That’s fine. Funny, even. I like the distance between who they think I am and who I am. All that Big Data I must have generated since buying this laptop. All that technology, all that commercially driven analysis, all that “don’t switch off or even touch me; I’ve decided without consulting you to spend ten minutes showing you a blue screen while I update myself”. All that, and they still think I’m a Groove Music person and not a “can’t wait any longer; writing down my idea in my old Moleskine notebook” person.
Technology’s taking over like cars took over, but in that analogy, we’re still driving Model T Fords. The world we’ve made doesn’t really “get” any of us, does it?
I like “touch wood” as an expression, by the way, but “for my sins” is better. Not quite as common, but I was once told by a cameraman wearing headphones that he was filming (about to film; there was time for a chat) an address given by a Seattle-based technology guru (who had written the book on the innovation of the day) “for my sins”.
He was there with his camera and his black t-shirt and his headband and all his gear - for his sins? I could tell you what the guru said - I could go into my standard rant about cutting-edge technologists who derive their, ah, conference bookability from the existence of an old-fashioned printed book - except that I can’t take either of those roads because I spent the whole talk wondering what the cameraman’s sins might have been.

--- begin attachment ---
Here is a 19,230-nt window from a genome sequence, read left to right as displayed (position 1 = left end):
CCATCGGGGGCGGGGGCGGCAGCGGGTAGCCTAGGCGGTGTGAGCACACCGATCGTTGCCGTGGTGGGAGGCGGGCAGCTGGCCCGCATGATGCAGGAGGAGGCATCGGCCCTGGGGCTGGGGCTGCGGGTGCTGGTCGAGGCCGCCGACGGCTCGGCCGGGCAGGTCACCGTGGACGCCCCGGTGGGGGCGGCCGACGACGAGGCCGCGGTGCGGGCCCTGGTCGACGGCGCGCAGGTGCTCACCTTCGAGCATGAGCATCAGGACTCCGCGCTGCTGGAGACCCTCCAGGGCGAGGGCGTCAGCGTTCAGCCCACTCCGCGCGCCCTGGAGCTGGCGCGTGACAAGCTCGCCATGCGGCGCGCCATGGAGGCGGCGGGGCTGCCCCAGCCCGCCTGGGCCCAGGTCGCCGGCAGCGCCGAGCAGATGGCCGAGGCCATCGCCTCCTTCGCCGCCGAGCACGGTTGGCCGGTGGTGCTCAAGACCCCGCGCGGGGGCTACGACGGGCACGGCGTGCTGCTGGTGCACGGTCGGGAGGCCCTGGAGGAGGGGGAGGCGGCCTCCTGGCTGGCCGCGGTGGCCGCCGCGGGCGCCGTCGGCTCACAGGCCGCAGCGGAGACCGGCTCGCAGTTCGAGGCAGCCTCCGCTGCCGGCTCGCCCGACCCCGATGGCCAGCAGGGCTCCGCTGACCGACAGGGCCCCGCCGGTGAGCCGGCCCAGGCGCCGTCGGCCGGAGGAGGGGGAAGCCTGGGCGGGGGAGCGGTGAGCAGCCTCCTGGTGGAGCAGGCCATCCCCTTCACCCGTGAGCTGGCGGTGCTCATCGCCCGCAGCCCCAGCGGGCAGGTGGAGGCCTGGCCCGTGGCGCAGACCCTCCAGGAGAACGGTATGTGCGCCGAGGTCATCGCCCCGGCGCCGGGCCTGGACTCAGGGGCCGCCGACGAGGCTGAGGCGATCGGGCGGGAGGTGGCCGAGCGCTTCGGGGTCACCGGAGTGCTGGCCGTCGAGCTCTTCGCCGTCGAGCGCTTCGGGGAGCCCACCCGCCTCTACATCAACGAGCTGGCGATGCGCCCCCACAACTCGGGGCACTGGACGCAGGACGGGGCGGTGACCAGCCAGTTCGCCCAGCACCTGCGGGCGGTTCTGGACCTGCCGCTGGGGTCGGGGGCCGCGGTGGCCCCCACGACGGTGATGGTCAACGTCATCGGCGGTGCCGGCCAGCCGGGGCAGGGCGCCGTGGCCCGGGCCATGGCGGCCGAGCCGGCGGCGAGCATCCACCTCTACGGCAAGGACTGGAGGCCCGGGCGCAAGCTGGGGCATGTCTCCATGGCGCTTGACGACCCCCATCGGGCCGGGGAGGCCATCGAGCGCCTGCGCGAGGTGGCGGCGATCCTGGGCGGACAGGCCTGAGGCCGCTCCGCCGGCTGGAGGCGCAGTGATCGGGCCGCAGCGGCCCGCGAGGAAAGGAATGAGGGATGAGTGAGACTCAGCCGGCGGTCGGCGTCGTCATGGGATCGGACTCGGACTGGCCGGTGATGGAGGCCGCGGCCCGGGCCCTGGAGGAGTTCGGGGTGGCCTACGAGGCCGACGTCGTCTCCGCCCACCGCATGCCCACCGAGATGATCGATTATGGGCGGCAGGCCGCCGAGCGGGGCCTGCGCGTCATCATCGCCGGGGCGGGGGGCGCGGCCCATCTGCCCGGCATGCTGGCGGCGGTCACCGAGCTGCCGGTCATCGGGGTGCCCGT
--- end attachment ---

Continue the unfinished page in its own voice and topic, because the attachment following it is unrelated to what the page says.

And let’s postulate some kind of outside-life committee of elders calculating the exact next-life consequence of every one of a lifetime’s sins. If we can work with the word “sins”. Wasn’t there some debate over cardinal versus venial and who gets to decide what counts as a sin? Of course, there would have been, but let’s stick with the question of what I did in old-time Constantinople to be writing this now.
Consequences of every thought, word and deed, perhaps. What did that cameraman do, to be pointing his camera at an individual coming out with yet another life-changing, fortune-making (not necessarily in that order) app? Who came up with [I can’t think of another example; my sins must be catching up with me] and who’s she going to be next as a result? I’m uneasy now, about eating that third Shredded Wheat.
This is a long way from turning on the radio while the kettle boils and ripping open Shredded Wheat packaging while listening to an earnest discussion offfffffffffffff - sorry, I blacked out for a moment. You know what they were talking about. You could recite it word for word, although don’t try that while driving. Somewhat more soporific than singing along to a favourite song. And anyway, I’m writing this not about Brrrrrr - but to argue for mindfulness as a response to strangeness.
The world is routinely strange. It’s strangely wonderful. Leaving a friend’s apartment yesterday, after tea and Tunnock’s Tea Cakes, I looked at the view of the Moor from her door (I must have done something careless back in 1582, to make that rhyme so jarringly) - I looked at the view of the Moor in Falmouth from just outside her front entrance; at the trees, the buildings, the green slopes, the concrete - and all of a sudden I thought: we are the invasive species.
That stopped me.